According to POST Vice President for Land Stewardship Paul Ringgold, under POST ownership Butano Farms will be integrated into the nonprofit land trust’s adjacent Cloverdale Coastal Ranches property. This will expand Cloverdale from its current acreage of about 5,800 acres to approximately 6,700 acres. POST will continue to lease the Pescadero Creek Road field to the current tenant and plans to start leasing the Cloverdale Road field in January 2013.

Through its farmland protection efforts, POST is working to preserve the area’s agricultural legacy and access to locally grown food. “Farmland along the San Mateo Coast continues to face development threats and suffers from disappearing agricultural infrastructure and lack of affordable land for farmers,” explained Ringgold. “Long term, POST intends to hold onto Butano Farms until a permanent conservation solution can be identified. This might include transfer to a public agency or sale to a private conservation buyer such as a farmer. POST would hold back an easement to ensure that farm fields and natural resources on the land are protected forever.”

Priority Wildlife Habitat and Watershed Land

Butano Farms is especially rich in natural resources, including 1.6 miles of Butano Creek that provide habitat for the federally threatened steelhead trout. A 140-acre willow patch along the creek—where people have been known to get lost as if in a maze—bisects the property. The willow patch is one of the largest intact riparian habitats on the San Mateo Coast and is listed by The Nature Conservancy as an Estuary/Freshwater Marsh priority habitat. Three ponds on the land serve as likely habitat for the federally threatened California red-legged frog and federally endangered San Francisco garter snake.

POST has a long track record of land protection and restoration in the immediate area. In the mid-1980s, POST worked with Noel, his brother, and the California Coastal Conservancy to implement the Pescadero Marsh Watershed Enhancement Plan. The 5-year restoration effort reopened parts of the marsh to tidal action, repaired dikes on Pescadero Creek, and reduced silt and erosion from channels leading to the marsh.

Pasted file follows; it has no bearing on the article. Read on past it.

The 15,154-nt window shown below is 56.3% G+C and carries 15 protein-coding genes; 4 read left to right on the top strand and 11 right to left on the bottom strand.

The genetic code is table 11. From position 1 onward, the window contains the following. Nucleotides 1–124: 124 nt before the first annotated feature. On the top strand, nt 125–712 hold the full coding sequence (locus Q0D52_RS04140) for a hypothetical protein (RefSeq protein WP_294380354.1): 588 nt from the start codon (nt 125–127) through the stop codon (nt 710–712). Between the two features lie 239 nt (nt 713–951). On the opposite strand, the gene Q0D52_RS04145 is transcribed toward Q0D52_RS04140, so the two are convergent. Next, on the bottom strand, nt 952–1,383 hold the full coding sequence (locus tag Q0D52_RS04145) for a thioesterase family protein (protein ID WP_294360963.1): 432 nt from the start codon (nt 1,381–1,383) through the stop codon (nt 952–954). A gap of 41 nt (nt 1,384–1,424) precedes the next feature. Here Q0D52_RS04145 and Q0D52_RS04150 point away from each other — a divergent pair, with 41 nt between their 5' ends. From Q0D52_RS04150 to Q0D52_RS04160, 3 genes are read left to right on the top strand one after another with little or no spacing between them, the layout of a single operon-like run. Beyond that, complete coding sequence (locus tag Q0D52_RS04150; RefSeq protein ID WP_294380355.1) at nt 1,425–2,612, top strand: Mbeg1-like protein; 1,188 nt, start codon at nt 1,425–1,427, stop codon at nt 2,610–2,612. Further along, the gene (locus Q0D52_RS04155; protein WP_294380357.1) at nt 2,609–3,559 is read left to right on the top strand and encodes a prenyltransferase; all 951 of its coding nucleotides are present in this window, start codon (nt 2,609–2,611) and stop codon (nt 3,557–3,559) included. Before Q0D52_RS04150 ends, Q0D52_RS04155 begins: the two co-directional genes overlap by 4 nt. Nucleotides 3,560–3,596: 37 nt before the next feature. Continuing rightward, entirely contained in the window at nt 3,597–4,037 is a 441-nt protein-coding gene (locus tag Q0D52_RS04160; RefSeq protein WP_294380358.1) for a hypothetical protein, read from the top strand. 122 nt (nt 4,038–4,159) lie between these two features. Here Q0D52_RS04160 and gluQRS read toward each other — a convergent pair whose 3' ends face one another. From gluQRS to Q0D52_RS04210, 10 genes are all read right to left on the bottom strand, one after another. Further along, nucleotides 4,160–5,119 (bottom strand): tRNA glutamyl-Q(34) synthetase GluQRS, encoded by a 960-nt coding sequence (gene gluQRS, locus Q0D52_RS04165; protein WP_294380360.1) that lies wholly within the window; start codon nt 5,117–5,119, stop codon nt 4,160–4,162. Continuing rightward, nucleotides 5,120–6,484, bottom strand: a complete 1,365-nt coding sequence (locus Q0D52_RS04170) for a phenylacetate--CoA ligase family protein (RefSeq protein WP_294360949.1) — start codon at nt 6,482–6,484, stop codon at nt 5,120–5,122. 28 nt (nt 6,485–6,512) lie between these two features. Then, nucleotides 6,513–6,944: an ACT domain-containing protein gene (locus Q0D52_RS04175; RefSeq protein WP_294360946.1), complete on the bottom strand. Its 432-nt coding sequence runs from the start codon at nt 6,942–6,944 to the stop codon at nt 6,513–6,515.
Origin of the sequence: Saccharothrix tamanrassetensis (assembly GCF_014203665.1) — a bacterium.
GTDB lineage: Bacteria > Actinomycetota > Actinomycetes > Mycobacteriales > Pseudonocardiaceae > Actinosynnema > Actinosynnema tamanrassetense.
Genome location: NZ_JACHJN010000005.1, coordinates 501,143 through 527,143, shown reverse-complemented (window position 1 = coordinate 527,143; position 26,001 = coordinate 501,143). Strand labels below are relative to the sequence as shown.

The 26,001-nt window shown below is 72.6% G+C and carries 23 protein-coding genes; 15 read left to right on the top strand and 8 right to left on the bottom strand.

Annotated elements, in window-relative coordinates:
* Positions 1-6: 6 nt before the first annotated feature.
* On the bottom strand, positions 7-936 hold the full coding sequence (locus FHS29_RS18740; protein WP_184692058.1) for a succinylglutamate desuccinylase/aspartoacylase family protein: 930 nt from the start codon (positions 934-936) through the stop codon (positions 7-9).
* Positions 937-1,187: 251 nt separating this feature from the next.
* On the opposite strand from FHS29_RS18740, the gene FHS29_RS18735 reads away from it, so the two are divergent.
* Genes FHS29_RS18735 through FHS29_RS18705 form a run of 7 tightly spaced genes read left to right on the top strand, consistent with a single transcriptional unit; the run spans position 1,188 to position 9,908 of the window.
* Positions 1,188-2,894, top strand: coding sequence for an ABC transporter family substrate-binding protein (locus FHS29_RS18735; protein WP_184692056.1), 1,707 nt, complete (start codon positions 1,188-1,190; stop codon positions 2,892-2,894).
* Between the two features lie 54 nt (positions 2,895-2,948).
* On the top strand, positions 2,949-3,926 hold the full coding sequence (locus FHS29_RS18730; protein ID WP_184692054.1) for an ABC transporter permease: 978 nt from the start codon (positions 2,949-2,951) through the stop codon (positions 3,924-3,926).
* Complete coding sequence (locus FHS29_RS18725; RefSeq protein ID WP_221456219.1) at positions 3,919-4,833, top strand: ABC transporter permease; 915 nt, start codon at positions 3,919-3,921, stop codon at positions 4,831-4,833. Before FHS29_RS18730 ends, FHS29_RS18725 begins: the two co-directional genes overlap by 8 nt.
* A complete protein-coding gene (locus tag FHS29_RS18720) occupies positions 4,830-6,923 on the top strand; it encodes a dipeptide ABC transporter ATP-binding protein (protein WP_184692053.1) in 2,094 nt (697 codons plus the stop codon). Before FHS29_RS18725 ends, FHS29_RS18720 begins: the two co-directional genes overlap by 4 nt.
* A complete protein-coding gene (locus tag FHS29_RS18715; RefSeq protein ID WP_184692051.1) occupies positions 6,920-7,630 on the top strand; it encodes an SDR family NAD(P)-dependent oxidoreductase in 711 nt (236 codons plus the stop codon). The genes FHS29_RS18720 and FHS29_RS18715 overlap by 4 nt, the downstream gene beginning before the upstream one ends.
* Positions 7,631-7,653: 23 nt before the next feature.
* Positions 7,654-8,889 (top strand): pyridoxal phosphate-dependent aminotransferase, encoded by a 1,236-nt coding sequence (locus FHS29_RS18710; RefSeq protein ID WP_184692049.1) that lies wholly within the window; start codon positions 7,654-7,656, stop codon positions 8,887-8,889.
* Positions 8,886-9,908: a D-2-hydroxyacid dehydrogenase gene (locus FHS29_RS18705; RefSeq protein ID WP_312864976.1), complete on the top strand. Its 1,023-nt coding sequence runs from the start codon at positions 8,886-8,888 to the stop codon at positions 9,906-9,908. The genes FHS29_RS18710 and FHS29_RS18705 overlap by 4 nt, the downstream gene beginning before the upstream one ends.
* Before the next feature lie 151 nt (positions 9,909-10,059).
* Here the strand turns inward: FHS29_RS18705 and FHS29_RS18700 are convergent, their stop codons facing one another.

A total of 547 acres of Butano Farms falls within the San Mateo County Scenic Corridor. Although it contains no county planned trails, the property has potential to provide recreational access someday between POST’s Cloverdale property, Pescadero Marsh Natural Preserve and downtown Pescadero.

Community Support for Sustainable Landscapes

POST’s purchase of Butano Farms helps meet the goals of the Living Landscape Initiative (, a collaboration created in 2011 by POST and four other conservation groups in and around Silicon Valley: Land Trust of Santa Cruz County, The Nature Conservancy, Save the Redwoods League and Sempervirens Fund. The Initiative seeks to enhance our region by promoting clean air and water, local farming and working lands, biodiversity and habitat protection for wildlife, and enjoyment of natural lands.

According to Moore, POST was fortunate to be able to provide interim funding for Butano Farms but still needs public and private support. “To be effective, POST cultivates long-term relationships with landowners and must always be at the ready with sufficient funds in hand. Generous support from our donors, the community, foundations and public agencies allows us to take action quickly when opportunities arise to protect extraordinary landscapes like Butano Farms,” he said.



POST is a leading private, nonprofit land trust that protects and cares for open space, farms and parkland in and around Silicon Valley. Since its founding in 1977, POST has been responsible for saving more than 70,000 acres as permanently protected land in San Mateo, Santa Clara and Santa Cruz counties. On the Web at



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Michelle Mellon,
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Email: mmellon [at] openspacetrust [dot] org